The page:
An APPLEJACK A Day Keeps the Doctor Away

laird's applejack by tony about-ganim

George was sitting at the bar of one of his favorite “off the Strip” joints in Las Vegas, Herbs & Rye. The jovial yet always gracious proprietor, Nectaly Mendoza, was behind the stick.

“What can I get for you?”

“Well Nec, I’d like to try something new, something a little different, something that tastes like fall.”

Nectaly thought for a minute and then set to work shaking up a libation for George. He placed a chilled cocktail coupe in front of him and poured the beautiful, pinkish nectar into it. “This, my friend, is a classic Jack Rose!”

George lifted the frosty cocktail to his lips, took a sip and found it to be rather sharp, crisp, fruity and slightly sweet, with just the memory of apple. “This is quite good. What’s in it?”

“It’s fashioned from Laird’s Applejack, freshly squeezed lime juice, and our house-made grenadine syrup. So glad you like it.”

Nectaly went on to explain that legend has it that the drink was named after an infamous gambler named Bald Jack Rose. It could be that it was named after the drink’s color, Jacquemot rose. Or that it is made with Applejack and the color is rose. He then went on to say that his good friend and cocktail historian, Dave Wondrich, determined the drink was actually created by a bartender, Frank May, who went by the name Jack Rose. It turns out that Frank May, aka Jack Rose, was a bartender at Gene Sullivan’s Café located in Jersey City, and Applejack is made in New Jersey.

“One thing we know for sure,” said Nectaly, “the cocktail made such an impression on David Embury that he featured it as one of his six basic drinks in his wonderful book, “The Fine Art of Mixing Drinks.”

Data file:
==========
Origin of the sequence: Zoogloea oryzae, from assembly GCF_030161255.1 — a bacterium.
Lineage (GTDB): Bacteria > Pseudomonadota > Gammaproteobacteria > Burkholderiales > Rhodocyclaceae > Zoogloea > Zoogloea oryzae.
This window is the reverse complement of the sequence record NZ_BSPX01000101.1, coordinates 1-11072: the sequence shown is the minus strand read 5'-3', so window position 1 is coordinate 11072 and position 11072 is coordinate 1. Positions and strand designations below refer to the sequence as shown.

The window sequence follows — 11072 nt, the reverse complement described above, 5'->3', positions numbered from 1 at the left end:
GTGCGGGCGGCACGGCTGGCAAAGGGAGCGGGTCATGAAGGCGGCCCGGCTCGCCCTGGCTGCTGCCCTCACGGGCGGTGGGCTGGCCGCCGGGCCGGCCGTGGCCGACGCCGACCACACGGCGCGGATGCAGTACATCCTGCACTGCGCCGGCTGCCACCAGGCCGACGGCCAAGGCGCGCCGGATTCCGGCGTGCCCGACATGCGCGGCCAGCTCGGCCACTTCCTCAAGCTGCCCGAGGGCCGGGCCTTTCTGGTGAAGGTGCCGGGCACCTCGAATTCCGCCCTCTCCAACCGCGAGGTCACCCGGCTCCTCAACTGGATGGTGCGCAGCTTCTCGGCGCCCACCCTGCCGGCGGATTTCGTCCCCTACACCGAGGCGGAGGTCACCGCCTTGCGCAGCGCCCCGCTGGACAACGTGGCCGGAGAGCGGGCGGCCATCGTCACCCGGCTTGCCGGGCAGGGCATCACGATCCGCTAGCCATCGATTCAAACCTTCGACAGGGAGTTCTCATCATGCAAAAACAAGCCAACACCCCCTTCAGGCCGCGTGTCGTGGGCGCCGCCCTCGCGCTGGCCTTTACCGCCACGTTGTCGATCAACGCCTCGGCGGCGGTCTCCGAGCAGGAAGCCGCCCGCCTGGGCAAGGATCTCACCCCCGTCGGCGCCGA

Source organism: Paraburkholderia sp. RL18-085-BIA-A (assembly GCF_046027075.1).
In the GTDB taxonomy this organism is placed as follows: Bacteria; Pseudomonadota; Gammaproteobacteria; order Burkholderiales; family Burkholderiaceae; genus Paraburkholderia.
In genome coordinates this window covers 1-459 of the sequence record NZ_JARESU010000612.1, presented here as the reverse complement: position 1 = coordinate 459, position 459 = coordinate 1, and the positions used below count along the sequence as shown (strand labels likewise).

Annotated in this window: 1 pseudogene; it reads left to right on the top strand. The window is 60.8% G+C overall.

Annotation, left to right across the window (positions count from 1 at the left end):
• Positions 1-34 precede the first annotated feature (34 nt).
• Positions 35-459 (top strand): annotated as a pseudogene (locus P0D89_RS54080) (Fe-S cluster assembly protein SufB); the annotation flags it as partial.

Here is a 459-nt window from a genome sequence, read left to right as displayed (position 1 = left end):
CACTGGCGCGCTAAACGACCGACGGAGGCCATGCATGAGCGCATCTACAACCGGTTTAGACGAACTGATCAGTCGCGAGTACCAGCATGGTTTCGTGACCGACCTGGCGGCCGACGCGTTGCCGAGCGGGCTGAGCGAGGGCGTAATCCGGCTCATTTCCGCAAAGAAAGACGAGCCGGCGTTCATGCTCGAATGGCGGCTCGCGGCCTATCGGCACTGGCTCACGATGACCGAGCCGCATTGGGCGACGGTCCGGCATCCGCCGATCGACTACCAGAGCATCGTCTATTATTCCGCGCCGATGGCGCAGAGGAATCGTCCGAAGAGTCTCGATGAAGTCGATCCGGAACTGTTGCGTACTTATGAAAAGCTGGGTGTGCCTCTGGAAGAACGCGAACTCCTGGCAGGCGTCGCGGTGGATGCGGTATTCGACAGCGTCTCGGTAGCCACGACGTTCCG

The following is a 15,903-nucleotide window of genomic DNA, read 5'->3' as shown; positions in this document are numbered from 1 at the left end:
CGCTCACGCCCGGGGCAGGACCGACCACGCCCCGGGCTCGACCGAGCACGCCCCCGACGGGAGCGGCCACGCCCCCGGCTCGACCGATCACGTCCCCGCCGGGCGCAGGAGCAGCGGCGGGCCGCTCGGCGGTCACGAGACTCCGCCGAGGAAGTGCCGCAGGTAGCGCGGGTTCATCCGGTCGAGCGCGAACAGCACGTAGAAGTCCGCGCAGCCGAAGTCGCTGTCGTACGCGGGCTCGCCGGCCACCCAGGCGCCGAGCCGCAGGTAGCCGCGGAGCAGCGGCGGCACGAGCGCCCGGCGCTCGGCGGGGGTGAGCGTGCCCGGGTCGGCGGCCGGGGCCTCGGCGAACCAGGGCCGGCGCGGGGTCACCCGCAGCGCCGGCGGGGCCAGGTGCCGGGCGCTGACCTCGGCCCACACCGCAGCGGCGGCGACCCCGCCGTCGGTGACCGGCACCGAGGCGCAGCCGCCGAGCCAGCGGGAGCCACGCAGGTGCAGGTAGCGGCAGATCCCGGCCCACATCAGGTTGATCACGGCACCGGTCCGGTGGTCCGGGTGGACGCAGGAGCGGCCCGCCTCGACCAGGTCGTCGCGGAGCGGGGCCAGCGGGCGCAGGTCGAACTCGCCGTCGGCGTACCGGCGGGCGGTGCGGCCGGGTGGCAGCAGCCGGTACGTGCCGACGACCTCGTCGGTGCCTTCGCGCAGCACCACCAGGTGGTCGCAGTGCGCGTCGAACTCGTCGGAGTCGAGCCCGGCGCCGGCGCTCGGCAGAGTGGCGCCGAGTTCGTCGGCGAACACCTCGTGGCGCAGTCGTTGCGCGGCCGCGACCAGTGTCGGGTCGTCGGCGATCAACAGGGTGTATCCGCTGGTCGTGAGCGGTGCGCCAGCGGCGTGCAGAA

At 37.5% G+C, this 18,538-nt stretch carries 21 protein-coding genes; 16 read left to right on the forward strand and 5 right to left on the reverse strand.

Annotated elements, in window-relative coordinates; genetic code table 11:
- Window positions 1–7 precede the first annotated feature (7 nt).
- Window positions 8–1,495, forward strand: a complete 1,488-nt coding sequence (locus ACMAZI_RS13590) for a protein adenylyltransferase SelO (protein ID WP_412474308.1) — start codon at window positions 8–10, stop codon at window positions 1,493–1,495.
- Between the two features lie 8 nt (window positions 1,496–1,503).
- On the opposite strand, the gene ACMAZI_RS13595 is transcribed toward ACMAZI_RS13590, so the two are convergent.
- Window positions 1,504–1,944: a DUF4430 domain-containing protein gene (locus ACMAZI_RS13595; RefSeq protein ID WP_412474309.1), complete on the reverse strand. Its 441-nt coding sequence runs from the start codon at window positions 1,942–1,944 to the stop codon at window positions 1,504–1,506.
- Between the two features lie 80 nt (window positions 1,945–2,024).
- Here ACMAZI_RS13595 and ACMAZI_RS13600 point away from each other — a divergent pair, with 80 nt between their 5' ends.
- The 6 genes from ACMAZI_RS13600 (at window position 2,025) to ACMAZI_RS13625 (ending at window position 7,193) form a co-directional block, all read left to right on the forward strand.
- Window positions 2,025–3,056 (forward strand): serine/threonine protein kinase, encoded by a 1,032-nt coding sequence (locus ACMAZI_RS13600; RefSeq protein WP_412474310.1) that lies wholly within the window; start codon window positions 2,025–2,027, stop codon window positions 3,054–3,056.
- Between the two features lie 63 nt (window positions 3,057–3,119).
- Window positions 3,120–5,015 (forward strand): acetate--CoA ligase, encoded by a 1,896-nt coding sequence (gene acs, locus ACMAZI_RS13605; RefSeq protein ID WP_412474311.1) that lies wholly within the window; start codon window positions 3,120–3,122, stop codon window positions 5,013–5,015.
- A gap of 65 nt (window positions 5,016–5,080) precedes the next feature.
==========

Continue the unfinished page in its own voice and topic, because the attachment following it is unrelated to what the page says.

“Applejack is still made in Scobeyville, New Jersey and Laird’s is the only one who produces it. They are the oldest operating distillery in America,” Nectaly continued. “If you ever find yourself in New Jersey, you should pay them a visit.”

George thanked Nectaly for his hospitality, paid his tab, and decided right then and there that a trip to Scobeyville, New Jersey to learn more about this native American spirit was indeed a newfound priority.

Two weeks later George arrived in Scobeyville and quickly discovered this historic company is still family-run, as he was greeted by ninth-generation Lisa Laird Dunn. Lisa explained that in Scobeyville, there is a second aging warehouse as well as the company’s headquarters. The distillery is located in North Garden, Virginia.

“The distillery is where the apples are delivered, weighed, crushed, and then pressed into juice,” she described. “After that, the freshly-pressed juice is pumped into the fermentation tanks where it ferments naturally into hard cider. The hard cider is then distilled and the apple brandy is placed in barrels for maturation.”

“What types of apples do you use to make your Applejack?” George inquired.

“Laird’s Applejack is made from tree-ripened apples such as Jonathans, Winesaps, Staymans, Pippins, and Delicious from the orchards of the Shenandoah Valley,” Lisa illuminated. “Applejack is a very unique product as it is not a straight apple brandy but a blend of apple brandy (35 percent) and neutral spirits (65 percent) and requires six pounds of apples to make a single bottle.”

“Ready for your tour of our Scobeyville property?” Lisa asked. “We’ll begin with our aging warehouse. Here our apple brandy finishes its maturation before the barrels are dumped for final processing and then bottling.”

Lisa then pulled a sample straight from the barrel and George sampled it. “This is delicious; it has big sweet notes of apple, toasted oak, and baking spices.”

“Let’s visit the old Laird family home and taste some Applejack,” she suggested. The large colonial home dates back to the 1770s and was the perfect setting for experiencing Laird’s Applejack.

“This is quite different,” George noted, upon tasting it neat for the first time. “Bright, fresh apple with notes of cinnamon, caramel and vanilla, with floral tones of apple blossom. On the palate, the apple is somewhat subdued, giving way to a whiskey-like character.”

“As I mentioned, Applejack is a blend of 35 percent apple brandy, like you tasted straight from the barrel, and 65 percent neutral grain spirit,” she pointed out. “I think it’s time for a drink!” Lisa mixed up her twist on a Horse’s Neck with Applejack, dry ginger-ale, Angostura bitters and a long peel of lemon.

“This is wonderful! Thank you, Lisa. And thank you for sharing your home and heritage with me.”

George left that day with a new appreciation and respect for what has to be America’s national spirit!

pomme & circumstance cocktail